The Duke of Cambridge and the Duke of Sussex’s troubled relationship is well documented, but their mother will be their focus on Thursday as they honour her memory.
A royal source has already described the ceremony, which will take place at Diana’s former home, Kensington Palace, as being a “small event and a very personal moment for the family”.
Kensington Palace has confirmed the royal brothers and Diana’s close family, thought to be her siblings, will attend the unveiling, along with the statue committee and others involved in the process of erecting it in the palace’s Sunken Garden.
Diana’s sister, Lady Sarah McCorquodale, was a member of the six-strong committee tasked with commissioning and privately raising funds for the creation of the statue, alongside Julia Samuel, a godparent of Prince George, who was a close friend of the princess.
It was chaired by Jamie Lowther-Pinkerton, the brothers’ former principal private secretary, and its members advised on the selection of the sculptor and worked with Historic Royal Palaces on the statue’s installation.
Ian Rank-Broadley, who has a long track record of creating images of the royal family, was chosen to sculpt it, and he will be among the invited guests, along with garden designer Pip Morrison.
But the scope of the unveiling has been reduced, with many of Diana’s friends and colleagues unable to attend due to Covid regulations.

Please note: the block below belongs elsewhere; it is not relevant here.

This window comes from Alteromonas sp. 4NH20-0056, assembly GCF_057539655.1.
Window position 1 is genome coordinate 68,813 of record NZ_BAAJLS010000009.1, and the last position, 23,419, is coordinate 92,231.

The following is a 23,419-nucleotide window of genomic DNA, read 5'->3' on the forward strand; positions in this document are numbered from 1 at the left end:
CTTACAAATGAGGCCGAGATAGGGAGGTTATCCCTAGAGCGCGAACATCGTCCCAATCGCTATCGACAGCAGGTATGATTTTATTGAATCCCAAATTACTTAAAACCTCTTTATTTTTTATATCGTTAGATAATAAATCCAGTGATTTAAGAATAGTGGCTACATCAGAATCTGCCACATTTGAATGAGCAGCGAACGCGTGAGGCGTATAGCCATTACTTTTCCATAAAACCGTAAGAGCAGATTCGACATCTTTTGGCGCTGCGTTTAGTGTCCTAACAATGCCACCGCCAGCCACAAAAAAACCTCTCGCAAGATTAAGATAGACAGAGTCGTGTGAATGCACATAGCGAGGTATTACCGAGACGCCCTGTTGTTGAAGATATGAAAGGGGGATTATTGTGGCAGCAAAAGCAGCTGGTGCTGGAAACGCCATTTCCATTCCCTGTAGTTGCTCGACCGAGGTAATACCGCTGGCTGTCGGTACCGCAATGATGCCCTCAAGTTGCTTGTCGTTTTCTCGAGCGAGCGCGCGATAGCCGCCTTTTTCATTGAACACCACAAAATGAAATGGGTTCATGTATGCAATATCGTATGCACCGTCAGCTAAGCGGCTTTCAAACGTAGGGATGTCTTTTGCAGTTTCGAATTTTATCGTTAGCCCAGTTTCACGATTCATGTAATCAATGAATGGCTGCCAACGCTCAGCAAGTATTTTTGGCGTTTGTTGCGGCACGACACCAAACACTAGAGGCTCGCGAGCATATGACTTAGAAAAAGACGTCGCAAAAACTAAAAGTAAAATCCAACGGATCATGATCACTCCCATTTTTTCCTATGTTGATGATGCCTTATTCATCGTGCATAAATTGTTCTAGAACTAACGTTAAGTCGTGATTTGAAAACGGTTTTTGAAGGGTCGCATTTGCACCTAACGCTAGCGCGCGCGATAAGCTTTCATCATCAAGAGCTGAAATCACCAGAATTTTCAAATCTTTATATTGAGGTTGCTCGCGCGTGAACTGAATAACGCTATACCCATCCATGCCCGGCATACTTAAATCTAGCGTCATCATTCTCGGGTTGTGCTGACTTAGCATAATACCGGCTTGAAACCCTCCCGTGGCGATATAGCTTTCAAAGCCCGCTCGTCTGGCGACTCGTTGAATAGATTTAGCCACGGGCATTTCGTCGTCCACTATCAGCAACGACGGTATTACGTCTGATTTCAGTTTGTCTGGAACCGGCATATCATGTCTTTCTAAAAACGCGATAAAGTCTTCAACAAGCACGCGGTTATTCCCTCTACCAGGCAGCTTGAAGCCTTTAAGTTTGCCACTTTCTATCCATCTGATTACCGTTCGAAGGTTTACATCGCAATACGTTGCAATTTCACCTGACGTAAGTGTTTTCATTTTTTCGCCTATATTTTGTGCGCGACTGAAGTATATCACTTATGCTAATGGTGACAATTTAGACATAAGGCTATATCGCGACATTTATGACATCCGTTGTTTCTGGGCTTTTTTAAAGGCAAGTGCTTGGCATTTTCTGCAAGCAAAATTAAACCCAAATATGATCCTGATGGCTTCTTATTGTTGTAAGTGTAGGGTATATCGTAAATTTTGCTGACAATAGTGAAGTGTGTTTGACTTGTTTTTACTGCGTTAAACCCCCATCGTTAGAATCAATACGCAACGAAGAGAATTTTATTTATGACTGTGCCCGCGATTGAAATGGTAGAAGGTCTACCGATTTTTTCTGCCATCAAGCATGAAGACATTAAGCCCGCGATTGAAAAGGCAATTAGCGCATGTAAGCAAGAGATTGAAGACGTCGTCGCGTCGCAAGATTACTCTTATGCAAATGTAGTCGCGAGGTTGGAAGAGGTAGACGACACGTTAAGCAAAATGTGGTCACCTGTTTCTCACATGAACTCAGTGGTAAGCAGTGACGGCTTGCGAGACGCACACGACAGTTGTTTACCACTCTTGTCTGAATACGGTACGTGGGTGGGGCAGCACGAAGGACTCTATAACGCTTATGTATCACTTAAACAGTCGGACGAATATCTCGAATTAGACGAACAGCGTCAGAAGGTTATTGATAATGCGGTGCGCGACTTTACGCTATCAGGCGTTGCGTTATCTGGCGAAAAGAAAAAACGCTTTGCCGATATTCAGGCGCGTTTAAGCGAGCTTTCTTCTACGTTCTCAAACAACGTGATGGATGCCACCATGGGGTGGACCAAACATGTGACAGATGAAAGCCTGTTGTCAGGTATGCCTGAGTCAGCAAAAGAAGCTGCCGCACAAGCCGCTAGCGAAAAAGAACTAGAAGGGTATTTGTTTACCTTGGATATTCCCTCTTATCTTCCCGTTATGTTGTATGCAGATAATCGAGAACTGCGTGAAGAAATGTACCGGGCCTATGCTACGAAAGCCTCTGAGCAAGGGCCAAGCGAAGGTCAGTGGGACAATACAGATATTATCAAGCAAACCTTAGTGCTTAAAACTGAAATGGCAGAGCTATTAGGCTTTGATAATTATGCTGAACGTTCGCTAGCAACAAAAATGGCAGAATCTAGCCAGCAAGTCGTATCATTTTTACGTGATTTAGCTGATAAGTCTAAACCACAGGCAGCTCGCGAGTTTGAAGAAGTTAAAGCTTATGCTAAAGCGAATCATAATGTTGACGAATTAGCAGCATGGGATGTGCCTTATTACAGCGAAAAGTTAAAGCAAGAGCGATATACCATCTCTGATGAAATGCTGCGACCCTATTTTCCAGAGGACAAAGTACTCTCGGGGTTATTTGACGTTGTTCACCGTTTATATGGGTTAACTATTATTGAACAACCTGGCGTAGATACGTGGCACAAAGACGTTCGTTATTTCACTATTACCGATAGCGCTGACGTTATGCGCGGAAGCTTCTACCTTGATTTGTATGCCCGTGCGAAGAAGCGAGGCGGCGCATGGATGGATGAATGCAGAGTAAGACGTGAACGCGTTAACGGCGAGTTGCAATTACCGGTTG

A royal source said: “Plans have been scaled back due to the current Covid-19 restrictions and media arrangements reflect both the size and tone of the event.”
When the brothers commissioned the statue in 2017 – the 20th anniversary year of Diana’s death – their relationship was in a better place, as they worked together to promote issues like raising awareness about mental health.
But today they appear divided not just physically, with Harry now living in California with his wife and children, but in outlook, as Harry raised a string of allegations about the royal family, the most damning being a claim of racism.
Yet following the funeral of their grandfather, the Duke of Edinburgh, the men appeared at ease in each others company, as they left the service deep in conversation.
The unveiling has been delayed, with the Covid-19 pandemic playing a part in the ceremony now taking place 60 years after the princess was born.
In a statement when the project was announced, the brothers said: “Our mother touched so many lives. We hope the statue will help all those who visit Kensington Palace to reflect on her life and her legacy.”